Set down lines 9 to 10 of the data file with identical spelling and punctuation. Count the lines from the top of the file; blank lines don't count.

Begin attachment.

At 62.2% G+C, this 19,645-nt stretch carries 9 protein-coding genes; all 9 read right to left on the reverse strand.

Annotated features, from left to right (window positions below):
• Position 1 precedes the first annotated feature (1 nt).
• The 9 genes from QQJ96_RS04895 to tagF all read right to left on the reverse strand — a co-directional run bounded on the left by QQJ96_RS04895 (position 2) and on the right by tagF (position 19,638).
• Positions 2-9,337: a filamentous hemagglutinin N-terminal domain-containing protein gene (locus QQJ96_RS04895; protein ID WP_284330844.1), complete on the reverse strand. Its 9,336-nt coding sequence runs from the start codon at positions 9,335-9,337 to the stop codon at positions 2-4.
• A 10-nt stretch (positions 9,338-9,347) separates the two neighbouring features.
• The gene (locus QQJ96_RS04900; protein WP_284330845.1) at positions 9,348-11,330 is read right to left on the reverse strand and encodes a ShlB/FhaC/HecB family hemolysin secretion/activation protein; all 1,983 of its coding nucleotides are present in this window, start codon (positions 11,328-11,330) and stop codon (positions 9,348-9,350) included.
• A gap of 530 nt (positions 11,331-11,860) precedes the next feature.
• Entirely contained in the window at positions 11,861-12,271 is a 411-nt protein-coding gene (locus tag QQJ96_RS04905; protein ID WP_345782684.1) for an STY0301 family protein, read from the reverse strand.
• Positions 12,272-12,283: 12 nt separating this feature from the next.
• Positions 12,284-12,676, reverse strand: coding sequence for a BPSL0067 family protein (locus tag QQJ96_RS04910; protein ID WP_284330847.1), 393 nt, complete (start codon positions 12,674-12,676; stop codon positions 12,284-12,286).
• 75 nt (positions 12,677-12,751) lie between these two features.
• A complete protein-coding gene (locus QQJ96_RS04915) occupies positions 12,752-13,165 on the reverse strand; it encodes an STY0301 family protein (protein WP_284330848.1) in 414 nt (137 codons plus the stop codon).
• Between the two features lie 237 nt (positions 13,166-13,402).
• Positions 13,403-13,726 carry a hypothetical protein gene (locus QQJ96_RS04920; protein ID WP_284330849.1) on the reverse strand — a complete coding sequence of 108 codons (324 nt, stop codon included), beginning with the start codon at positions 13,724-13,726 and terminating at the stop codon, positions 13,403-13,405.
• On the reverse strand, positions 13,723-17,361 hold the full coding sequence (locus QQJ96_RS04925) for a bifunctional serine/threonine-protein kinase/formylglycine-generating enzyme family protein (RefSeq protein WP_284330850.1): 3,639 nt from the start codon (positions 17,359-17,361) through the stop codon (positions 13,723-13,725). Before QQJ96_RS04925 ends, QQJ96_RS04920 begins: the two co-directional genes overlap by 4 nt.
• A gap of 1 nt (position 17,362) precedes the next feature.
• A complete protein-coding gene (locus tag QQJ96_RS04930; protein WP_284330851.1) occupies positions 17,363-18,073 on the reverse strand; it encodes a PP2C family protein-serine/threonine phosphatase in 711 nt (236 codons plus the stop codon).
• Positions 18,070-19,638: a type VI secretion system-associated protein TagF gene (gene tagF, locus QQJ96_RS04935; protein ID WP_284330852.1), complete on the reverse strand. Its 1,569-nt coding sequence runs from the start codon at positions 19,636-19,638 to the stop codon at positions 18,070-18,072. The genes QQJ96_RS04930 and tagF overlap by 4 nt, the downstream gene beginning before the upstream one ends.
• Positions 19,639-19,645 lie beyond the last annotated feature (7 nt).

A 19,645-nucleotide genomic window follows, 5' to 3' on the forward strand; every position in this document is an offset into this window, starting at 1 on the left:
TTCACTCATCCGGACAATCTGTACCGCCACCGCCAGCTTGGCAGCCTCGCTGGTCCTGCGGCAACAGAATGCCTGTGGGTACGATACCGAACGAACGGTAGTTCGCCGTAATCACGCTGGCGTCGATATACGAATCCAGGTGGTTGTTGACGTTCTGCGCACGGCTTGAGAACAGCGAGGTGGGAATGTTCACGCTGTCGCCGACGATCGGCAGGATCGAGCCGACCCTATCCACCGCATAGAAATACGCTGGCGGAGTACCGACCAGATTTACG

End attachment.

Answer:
• Entirely contained in the window at positions 11,861-12,271 is a 411-nt protein-coding gene (locus tag QQJ96_RS04905; protein ID WP_345782684.1) for an STY0301 family protein, read from the reverse strand.
• Positions 12,272-12,283: 12 nt separating this feature from the next.